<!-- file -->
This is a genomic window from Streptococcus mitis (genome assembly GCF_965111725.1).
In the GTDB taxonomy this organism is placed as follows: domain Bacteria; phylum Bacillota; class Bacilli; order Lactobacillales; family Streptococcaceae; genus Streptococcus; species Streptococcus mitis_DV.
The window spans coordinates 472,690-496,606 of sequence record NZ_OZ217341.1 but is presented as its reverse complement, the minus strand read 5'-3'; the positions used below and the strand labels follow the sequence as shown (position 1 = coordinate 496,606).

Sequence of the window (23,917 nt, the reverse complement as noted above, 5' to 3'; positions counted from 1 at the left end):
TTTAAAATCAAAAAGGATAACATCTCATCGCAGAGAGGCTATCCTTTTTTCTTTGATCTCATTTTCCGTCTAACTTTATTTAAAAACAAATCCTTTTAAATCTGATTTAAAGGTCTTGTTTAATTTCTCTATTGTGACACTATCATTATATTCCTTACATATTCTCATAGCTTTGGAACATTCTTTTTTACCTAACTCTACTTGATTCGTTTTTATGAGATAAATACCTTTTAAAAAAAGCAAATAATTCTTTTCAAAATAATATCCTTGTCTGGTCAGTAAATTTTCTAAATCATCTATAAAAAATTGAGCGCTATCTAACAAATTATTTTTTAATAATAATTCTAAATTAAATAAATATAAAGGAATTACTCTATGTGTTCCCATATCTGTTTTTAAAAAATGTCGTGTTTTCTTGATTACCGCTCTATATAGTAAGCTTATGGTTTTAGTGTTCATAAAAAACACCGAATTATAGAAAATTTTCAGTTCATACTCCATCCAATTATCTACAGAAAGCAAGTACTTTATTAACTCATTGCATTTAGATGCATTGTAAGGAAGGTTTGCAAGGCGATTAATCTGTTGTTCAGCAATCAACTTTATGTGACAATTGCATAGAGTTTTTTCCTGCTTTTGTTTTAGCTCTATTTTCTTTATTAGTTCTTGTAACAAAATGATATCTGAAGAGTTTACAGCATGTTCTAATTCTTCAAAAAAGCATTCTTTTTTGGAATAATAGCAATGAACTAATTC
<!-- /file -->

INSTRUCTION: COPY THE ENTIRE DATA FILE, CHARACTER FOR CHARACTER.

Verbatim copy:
This is a genomic window from Streptococcus mitis (genome assembly GCF_965111725.1).
In the GTDB taxonomy this organism is placed as follows: domain Bacteria; phylum Bacillota; class Bacilli; order Lactobacillales; family Streptococcaceae; genus Streptococcus; species Streptococcus mitis_DV.
The window spans coordinates 472,690-496,606 of sequence record NZ_OZ217341.1 but is presented as its reverse complement, the minus strand read 5'-3'; the positions used below and the strand labels follow the sequence as shown (position 1 = coordinate 496,606).

Sequence of the window (23,917 nt, the reverse complement as noted above, 5' to 3'; positions counted from 1 at the left end):
TTTAAAATCAAAAAGGATAACATCTCATCGCAGAGAGGCTATCCTTTTTTCTTTGATCTCATTTTCCGTCTAACTTTATTTAAAAACAAATCCTTTTAAATCTGATTTAAAGGTCTTGTTTAATTTCTCTATTGTGACACTATCATTATATTCCTTACATATTCTCATAGCTTTGGAACATTCTTTTTTACCTAACTCTACTTGATTCGTTTTTATGAGATAAATACCTTTTAAAAAAAGCAAATAATTCTTTTCAAAATAATATCCTTGTCTGGTCAGTAAATTTTCTAAATCATCTATAAAAAATTGAGCGCTATCTAACAAATTATTTTTTAATAATAATTCTAAATTAAATAAATATAAAGGAATTACTCTATGTGTTCCCATATCTGTTTTTAAAAAATGTCGTGTTTTCTTGATTACCGCTCTATATAGTAAGCTTATGGTTTTAGTGTTCATAAAAAACACCGAATTATAGAAAATTTTCAGTTCATACTCCATCCAATTATCTACAGAAAGCAAGTACTTTATTAACTCATTGCATTTAGATGCATTGTAAGGAAGGTTTGCAAGGCGATTAATCTGTTGTTCAGCAATCAACTTTATGTGACAATTGCATAGAGTTTTTTCCTGCTTTTGTTTTAGCTCTATTTTCTTTATTAGTTCTTGTAACAAAATGATATCTGAAGAGTTTACAGCATGTTCTAATTCTTCAAAAAAGCATTCTTTTTTGGAATAATAGCAATGAACTAATTC